TORONTO – Inadequate funding for the Ministry of Natural Resources is leading to excessive hunting and fishing and preventing the government from protecting endangered and threatened species, Ontario’s auditor general said Tuesday.
The biodiversity of the province is being threatened in part because the ministry lacks sufficient data to identify the worst problem areas and has no proper strategy to maintain sustainability, the report says.
While there’s a new act in place to protect endangered species, McCarter said the province is still falling behind in ensuring that animals, fish and plant life don’t become extinct.
“Over time, things are probably getting worse instead of getting better,” McCarter said, adding that 75 species in Ontario are on the brink of extinction.
One of the contributing factors is stagnant funding for the ministry, which hasn’t kept pace with inflation and is making effective enforcement of environmental laws difficult, the report states.
“They definitely don’t have the dollars in real terms that they had 10 or 20 years ago, so that is having an impact,” McCarter said.
“The amount of enforcement is definitely down.”
Enforcement officers have been restricted to spending only $75 to $125 a week for operating costs like gas, vehicle repairs and maintenance, and travel. Shifts were reduced to an average of one or two a week in 2006-07, compared to three or four a week the previous year, the report found.
That lack of enforcement has led to overhunting of moose and black bears and overfishing.
Some commercial and aboriginal operators were found to have exceeded their quotas by more than 250 per cent, and ineffective enforcement at one lake led to the walleye population collapsing to an unhealthy level, the report says.
Flagrant overhunting of black bears was found in some areas of the province, and 10 of 76 hunting areas reported they exceeded the annual limits in 15 of the 18 years between 1987 and 2004.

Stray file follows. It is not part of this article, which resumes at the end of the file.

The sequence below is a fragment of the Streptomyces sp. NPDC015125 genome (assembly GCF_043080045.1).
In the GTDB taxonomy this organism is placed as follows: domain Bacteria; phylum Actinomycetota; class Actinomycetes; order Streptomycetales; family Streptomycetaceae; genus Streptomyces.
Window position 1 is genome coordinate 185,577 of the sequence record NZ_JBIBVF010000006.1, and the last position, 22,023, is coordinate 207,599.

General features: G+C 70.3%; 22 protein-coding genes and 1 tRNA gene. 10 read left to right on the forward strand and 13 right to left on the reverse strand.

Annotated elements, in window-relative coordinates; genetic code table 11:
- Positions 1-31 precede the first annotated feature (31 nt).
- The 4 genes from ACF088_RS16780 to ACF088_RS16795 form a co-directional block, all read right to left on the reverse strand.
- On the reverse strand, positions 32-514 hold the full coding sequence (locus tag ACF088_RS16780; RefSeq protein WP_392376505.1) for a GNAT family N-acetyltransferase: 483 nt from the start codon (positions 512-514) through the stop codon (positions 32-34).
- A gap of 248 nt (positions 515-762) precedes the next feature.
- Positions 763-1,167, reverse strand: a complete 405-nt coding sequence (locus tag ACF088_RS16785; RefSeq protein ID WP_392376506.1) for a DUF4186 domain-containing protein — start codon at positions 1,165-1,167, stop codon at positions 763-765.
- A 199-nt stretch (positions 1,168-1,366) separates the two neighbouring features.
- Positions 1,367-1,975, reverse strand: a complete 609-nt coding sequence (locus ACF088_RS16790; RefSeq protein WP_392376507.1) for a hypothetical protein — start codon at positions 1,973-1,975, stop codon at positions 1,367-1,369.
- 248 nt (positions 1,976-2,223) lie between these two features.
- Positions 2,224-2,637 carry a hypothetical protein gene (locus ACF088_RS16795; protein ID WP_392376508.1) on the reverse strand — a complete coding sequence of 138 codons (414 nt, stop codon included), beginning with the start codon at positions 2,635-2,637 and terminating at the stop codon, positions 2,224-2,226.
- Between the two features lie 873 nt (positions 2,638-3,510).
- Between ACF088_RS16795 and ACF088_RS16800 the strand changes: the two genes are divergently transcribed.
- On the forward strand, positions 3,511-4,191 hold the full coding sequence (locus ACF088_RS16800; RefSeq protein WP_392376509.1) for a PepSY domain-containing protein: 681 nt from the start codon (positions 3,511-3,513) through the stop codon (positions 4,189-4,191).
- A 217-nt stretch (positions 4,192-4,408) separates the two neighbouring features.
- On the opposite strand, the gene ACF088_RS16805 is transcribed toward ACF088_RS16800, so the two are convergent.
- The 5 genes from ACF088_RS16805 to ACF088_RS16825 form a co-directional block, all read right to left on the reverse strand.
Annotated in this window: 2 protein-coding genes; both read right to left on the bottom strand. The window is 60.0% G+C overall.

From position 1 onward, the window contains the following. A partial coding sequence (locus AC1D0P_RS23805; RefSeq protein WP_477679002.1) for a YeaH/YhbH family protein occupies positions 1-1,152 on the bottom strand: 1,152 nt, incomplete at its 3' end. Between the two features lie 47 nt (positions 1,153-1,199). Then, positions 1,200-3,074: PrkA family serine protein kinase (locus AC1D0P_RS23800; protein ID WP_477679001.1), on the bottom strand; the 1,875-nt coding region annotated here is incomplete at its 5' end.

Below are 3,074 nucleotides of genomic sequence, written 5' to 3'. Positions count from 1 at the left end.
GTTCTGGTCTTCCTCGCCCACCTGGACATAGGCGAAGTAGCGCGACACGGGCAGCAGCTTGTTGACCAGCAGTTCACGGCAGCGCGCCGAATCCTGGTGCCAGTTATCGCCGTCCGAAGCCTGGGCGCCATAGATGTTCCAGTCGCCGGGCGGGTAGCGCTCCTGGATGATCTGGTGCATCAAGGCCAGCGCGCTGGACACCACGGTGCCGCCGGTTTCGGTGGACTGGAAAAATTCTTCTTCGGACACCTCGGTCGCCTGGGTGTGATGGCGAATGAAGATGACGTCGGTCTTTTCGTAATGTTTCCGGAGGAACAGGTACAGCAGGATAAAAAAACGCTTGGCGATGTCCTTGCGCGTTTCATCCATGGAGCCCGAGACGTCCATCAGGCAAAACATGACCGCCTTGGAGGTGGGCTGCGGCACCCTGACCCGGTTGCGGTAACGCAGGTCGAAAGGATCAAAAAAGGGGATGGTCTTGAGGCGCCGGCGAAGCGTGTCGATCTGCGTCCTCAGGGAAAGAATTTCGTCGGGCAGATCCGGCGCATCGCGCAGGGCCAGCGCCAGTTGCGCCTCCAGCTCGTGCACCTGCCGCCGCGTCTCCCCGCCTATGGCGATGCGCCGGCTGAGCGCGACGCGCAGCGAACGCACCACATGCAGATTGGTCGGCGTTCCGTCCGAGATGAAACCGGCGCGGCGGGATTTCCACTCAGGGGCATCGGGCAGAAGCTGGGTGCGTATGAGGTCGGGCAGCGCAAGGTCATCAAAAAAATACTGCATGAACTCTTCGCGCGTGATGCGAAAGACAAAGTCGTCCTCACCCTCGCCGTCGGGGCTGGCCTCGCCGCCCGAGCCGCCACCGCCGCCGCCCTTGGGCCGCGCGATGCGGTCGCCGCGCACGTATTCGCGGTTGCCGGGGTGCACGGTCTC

Rick Smith of Environmental Defence said the report clearly underlines that not enough attention and dollars are being directed to a critical area of government.
“The expectations of Canadians when it comes to environmental protection are at an all-time high, and yet you don’t see government agencies – which are supposed to be undertaking these activities – sufficiently funded,” he said.
“There’s no question the funding has not kept pace with the scale of the environmental challenges that it’s now clear that we face.”
New Democrat Leader Howard Hampton said the government can appease environmentalists by passing legislation that looks good on paper, but it won’t make a difference if it doesn’t fund enforcement.
“You can stand up and hold as many photo-ops as you want at Queen’s Park, but the work on the ground isn’t getting done, and that threatens the natural environment,” Hampton said.
“You can pass laws easily here, but if you don’t have the people on the ground to implement them, to follow through with them and enforce them, then all you’re doing is, frankly, fooling the public.”
Natural Resources Minister Donna Cansfield said the government will review the report and look at increasing funding if a lack of money is indeed the problem.
“If it’s resources, I will have to ask for more and I will do so,” she said.
The report suggests more funding will be necessary if the government intends to implement its recommendations.
“Additional investments may well be needed to address several of our concerns,” it states.